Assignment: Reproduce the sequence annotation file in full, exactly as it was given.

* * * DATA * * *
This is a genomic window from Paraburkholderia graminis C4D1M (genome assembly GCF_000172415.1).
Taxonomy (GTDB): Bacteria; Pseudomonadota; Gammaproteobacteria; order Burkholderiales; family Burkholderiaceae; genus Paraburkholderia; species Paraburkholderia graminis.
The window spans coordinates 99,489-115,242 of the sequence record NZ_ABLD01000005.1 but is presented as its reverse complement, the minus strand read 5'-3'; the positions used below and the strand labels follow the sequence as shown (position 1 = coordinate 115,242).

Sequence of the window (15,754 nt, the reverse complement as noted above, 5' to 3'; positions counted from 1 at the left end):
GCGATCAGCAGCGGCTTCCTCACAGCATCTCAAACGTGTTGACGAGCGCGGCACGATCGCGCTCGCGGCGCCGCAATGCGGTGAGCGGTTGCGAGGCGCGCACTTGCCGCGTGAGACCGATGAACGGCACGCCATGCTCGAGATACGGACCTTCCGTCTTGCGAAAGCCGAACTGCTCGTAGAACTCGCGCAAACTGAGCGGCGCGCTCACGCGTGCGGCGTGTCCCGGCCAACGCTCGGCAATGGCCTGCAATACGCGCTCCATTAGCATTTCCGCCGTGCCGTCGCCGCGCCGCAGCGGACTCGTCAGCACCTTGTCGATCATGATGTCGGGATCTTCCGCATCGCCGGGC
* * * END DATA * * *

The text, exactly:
This is a genomic window from Paraburkholderia graminis C4D1M (genome assembly GCF_000172415.1).
Taxonomy (GTDB): Bacteria; Pseudomonadota; Gammaproteobacteria; order Burkholderiales; family Burkholderiaceae; genus Paraburkholderia; species Paraburkholderia graminis.
The window spans coordinates 99,489-115,242 of the sequence record NZ_ABLD01000005.1 but is presented as its reverse complement, the minus strand read 5'-3'; the positions used below and the strand labels follow the sequence as shown (position 1 = coordinate 115,242).

Sequence of the window (15,754 nt, the reverse complement as noted above, 5' to 3'; positions counted from 1 at the left end):
GCGATCAGCAGCGGCTTCCTCACAGCATCTCAAACGTGTTGACGAGCGCGGCACGATCGCGCTCGCGGCGCCGCAATGCGGTGAGCGGTTGCGAGGCGCGCACTTGCCGCGTGAGACCGATGAACGGCACGCCATGCTCGAGATACGGACCTTCCGTCTTGCGAAAGCCGAACTGCTCGTAGAACTCGCGCAAACTGAGCGGCGCGCTCACGCGTGCGGCGTGTCCCGGCCAACGCTCGGCAATGGCCTGCAATACGCGCTCCATTAGCATTTCCGCCGTGCCGTCGCCGCGCCGCAGCGGACTCGTCAGCACCTTGTCGATCATGATGTCGGGATCTTCCGCATCGCCGGGC